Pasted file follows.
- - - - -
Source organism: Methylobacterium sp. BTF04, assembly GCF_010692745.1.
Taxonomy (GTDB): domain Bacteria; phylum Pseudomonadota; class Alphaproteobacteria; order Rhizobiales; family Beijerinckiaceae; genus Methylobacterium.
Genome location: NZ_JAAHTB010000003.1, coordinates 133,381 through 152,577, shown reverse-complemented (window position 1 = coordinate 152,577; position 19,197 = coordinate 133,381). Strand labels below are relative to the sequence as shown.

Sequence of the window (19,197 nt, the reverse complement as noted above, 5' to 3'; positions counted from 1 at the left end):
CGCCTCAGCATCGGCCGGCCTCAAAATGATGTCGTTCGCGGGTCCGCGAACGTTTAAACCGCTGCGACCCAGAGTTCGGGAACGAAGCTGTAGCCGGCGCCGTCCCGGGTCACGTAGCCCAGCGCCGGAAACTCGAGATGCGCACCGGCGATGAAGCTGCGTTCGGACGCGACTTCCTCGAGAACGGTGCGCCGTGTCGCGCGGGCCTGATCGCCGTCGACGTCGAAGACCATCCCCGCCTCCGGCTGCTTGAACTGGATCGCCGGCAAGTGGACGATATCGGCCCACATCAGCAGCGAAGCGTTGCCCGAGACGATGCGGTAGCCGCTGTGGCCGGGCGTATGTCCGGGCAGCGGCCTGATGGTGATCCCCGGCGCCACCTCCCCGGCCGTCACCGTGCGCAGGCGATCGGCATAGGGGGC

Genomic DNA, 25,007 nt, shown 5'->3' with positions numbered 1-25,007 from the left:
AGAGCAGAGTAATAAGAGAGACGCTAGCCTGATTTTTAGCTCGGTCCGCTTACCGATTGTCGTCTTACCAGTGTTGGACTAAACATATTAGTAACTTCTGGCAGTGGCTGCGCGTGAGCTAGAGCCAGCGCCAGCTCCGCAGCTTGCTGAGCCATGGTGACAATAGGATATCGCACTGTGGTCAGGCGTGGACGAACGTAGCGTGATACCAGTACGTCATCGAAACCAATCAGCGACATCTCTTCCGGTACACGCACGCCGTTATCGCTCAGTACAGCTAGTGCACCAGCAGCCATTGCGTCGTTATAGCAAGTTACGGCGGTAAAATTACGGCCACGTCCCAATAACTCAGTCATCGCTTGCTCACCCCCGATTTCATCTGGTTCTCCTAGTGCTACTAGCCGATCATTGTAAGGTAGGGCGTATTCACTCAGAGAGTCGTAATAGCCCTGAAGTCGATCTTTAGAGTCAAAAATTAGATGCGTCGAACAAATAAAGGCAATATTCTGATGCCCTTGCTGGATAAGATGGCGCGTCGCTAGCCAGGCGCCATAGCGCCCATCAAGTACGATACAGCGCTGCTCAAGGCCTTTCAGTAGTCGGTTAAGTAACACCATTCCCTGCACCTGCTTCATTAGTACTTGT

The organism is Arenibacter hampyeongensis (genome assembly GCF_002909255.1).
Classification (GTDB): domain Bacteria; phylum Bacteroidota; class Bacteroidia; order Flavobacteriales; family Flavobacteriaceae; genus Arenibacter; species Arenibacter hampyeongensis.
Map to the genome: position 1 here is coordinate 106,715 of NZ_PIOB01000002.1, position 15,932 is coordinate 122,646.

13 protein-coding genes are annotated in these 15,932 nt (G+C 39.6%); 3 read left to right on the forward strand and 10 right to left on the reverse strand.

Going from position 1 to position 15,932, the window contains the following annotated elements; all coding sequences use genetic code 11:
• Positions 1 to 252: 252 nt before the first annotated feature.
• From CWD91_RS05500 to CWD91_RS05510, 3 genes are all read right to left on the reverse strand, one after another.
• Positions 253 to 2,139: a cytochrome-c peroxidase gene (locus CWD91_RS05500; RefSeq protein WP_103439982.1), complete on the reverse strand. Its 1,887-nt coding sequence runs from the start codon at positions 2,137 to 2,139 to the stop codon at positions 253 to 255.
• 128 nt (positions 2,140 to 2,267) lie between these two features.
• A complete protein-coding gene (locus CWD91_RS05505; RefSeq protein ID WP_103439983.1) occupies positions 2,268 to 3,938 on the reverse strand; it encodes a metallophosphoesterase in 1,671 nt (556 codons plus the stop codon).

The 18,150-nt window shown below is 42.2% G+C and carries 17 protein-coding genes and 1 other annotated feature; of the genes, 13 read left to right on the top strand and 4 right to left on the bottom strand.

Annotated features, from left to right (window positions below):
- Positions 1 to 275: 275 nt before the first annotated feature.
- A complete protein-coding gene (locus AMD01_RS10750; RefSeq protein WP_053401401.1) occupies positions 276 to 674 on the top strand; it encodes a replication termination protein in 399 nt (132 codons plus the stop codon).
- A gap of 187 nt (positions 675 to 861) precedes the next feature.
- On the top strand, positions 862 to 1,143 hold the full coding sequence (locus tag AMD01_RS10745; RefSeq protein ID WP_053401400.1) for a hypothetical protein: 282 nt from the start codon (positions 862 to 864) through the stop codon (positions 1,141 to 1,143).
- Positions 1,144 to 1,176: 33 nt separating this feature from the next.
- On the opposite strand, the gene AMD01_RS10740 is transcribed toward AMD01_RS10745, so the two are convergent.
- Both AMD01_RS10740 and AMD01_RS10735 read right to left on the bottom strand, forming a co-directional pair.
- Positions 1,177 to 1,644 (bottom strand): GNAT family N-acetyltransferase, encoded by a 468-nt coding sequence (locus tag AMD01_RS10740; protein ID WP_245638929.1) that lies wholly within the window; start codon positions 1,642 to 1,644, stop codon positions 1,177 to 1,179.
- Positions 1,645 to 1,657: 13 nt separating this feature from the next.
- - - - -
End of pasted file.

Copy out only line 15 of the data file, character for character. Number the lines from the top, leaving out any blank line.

• Positions 253 to 2,139: a cytochrome-c peroxidase gene (locus CWD91_RS05500; RefSeq protein WP_103439982.1), complete on the reverse strand. Its 1,887-nt coding sequence runs from the start codon at positions 2,137 to 2,139 to the stop codon at positions 253 to 255.